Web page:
In June 1993, Elizabeth Stevens, 18, was murdered on her way home from the bus stop. Her death began a seven-week reign of terror for the people of Frankston. A serial killer was on the loose. No one was safe, not young mother, Debbie Fream, 22, taken on a trip to the shops, nor Natalie Russell, 17, murdered on her way home from school. The serial killer, Paul Denyer was captured and sentenced to life in prison. On appeal, he was granted a 30-year minimum sentence. Fast forward 30 years and Denyer has applied for parole. Award winning crime writer Vikki Petraitis was on patrol with police the night the final murder took place. She wrote the bestselling book, The Frankston Murders which has never been out of print. Vikki has revisited the case in a longform podcast to remind the world why Denyer must never be released. The Frankston Murders Podcast uncovers new material and new victims stalked by Denyer in the lead-up to the killings. Vikki interviews prison guards, police officers, family members, and people caught in the periphery of a serial killer.
Created by Vikki Petraitis
Research and writing by Vikki Petraitis
Audio production and scoring by Mike Migas (https://mikemigas.com/)
Audio production by Anthony Telfer
Archive production by Catherine Seccombe/Arcdive (https://www.arcdive.com/)
Archival audio supplied by The Footage Company / Nine Network Australia
Episode 1: In the lead up
The signs were there but no one recognised them as a serial killer in the making. Stalking, ‘accidentally’ ramming women and children with shopping trolleys, pets at the local kindergarten killed and left for the children to find.
Episode 2: Stalking turns to murder
When Elizabeth Stevens left Tasmania, seeking a career in the army, she stayed with relatives, finally settling in Langwarrin to finish her studies. On a cold Friday night in June, her worried aunt and uncle wait for her, but she doesn’t come home.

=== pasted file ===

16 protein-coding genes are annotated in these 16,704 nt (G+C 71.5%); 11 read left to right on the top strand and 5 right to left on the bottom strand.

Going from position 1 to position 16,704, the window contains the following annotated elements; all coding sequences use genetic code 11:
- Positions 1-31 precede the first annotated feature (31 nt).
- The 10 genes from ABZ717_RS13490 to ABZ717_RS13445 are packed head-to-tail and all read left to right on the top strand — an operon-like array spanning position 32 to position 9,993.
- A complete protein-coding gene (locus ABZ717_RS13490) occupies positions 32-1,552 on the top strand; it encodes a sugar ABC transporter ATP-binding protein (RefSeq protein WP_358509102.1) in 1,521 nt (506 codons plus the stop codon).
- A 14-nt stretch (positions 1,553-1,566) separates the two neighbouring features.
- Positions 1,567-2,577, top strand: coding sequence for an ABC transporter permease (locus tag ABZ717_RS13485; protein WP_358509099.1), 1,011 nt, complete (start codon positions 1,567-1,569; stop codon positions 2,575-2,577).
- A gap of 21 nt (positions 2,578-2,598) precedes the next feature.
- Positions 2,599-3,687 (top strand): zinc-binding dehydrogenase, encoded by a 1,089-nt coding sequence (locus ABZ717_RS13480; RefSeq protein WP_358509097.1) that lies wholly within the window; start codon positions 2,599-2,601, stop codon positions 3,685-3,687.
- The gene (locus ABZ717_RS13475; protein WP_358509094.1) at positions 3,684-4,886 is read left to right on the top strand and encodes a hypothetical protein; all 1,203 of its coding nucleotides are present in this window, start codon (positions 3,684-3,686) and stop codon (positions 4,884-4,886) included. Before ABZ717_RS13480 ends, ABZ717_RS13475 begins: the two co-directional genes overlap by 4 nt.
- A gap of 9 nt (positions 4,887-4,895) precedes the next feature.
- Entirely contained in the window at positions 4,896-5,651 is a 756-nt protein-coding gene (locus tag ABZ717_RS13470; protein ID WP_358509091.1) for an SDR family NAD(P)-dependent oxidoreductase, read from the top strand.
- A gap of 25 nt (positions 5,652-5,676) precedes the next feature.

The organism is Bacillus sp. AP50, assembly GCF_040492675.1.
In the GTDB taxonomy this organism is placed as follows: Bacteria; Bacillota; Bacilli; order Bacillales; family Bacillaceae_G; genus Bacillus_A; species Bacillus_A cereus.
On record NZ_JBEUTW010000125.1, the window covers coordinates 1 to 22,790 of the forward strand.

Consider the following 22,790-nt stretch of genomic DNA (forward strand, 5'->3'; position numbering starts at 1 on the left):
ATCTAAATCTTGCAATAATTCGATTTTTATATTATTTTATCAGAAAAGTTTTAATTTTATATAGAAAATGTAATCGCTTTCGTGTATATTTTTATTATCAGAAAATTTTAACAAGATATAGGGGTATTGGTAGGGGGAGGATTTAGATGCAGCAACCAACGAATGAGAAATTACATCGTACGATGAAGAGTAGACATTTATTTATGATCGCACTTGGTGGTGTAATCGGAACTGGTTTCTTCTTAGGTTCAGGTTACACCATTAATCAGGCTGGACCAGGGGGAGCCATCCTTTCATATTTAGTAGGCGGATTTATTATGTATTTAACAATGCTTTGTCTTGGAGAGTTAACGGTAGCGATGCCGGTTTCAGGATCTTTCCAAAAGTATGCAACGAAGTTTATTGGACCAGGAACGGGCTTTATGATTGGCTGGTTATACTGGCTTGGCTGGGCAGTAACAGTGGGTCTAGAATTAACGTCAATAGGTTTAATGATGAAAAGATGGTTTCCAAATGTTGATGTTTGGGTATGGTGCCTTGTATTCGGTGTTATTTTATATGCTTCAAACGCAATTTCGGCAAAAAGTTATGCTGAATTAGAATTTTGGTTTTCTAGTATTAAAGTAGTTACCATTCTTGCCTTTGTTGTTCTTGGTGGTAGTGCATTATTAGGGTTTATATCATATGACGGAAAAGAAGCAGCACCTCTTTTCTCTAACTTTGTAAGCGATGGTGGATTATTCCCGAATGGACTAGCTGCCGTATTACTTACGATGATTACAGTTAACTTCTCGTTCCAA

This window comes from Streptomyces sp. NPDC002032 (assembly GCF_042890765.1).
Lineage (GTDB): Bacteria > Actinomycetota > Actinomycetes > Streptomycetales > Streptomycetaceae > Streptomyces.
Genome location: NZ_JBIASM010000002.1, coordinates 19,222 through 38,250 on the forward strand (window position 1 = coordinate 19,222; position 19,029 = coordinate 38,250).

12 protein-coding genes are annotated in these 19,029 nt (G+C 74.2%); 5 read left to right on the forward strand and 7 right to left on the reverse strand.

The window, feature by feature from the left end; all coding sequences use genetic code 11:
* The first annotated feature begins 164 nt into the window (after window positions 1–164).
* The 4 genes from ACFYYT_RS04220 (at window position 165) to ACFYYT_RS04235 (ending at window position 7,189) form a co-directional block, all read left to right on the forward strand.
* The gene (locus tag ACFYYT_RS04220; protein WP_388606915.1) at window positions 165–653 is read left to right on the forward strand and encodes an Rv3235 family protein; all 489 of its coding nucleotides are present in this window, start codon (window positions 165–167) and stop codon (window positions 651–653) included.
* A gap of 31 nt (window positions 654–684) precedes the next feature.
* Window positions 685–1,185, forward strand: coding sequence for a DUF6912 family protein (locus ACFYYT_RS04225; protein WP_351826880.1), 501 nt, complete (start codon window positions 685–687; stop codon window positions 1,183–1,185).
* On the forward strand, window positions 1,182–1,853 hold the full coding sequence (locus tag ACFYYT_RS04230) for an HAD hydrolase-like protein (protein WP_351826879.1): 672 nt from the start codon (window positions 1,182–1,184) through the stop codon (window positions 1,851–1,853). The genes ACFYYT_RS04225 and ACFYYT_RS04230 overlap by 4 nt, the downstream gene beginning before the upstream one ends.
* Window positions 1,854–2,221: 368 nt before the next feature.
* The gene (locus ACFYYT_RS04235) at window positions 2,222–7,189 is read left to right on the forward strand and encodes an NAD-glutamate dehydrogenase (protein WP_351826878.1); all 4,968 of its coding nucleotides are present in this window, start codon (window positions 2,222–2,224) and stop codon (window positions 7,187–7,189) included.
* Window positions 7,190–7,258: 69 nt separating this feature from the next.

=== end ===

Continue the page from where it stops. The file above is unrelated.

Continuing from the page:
Episode 3: Attempted abduction
After work Thursday 8 July, Roszsa Toth caught the train home to Seaford. Walking in the dark past the Seaford Reserve, Roszsa saw a man watching her. He suddenly lunged and grabbed her. She fought her way from him and was picked up by a passing car.
Episode 4: A young mother vanishes
Debbie Fream’s new baby was just 12 days old when she invited a friend over for dinner to show him the baby. In the middle of cooking, she ran out of milk and left the friend with the baby while she went to the local store. She never returned.
Episode 5: The investigation
A frantic hunt for Debbie is shadowed by images of her partner Garry and their tiny baby. He begs for Debbie to come home on the nightly news. Four days later, a farmer discovers her body. The public panics and fears of a serial killer grow.
Episode 6: Natalie, the final victim
Natalie Russell was on her way home from school at 2.30 in the afternoon when she was targeted by the serial killer. He had grown cocky and left evidence at the scene that would link him to the murders.
This podcast was so well organized and the stories/interviews/history of each girl was so well done. I highly recommend!!!
This is an exceptional podcast mini-series
I like a lot of listeners consume a lot of true crime. This far and away is the best I’ve ever heard. There was clearly an exceptional amount of interviewing and research put into this and that’s what makes this podcast so good. I most appreciate how the creator of this podcast Vikki Petraitis painstakingly documented the many many encounters the killer had with people before he killed — being a nuisance, harassing, creeping, crowding, offending, tormenting, and terrorizing dozens of people (probably more) over the years he was a free child and man.
I’ve also never listened to a podcast that so profoundly made me care about the victims. For me the story of Elizabeth is the most heartbreaking because my early childhood shared similarities with hers. What a tragedy her work to make a good life for herself as she entered adulthood was destroyed.
Very thought provoking. An exceptional podcast.
Incredibly moving and important story that needed to be told
I’ve listened to many, many true crime series, but very few have been as impactful, as effective, and as compassionately told as this one. At the conclusion I’m left with the families, friends, and the girls’ stories above all else. The story of community and the work of the police, it’s lasting impact on them and the wider community, will be something that stays with me for a long time to come.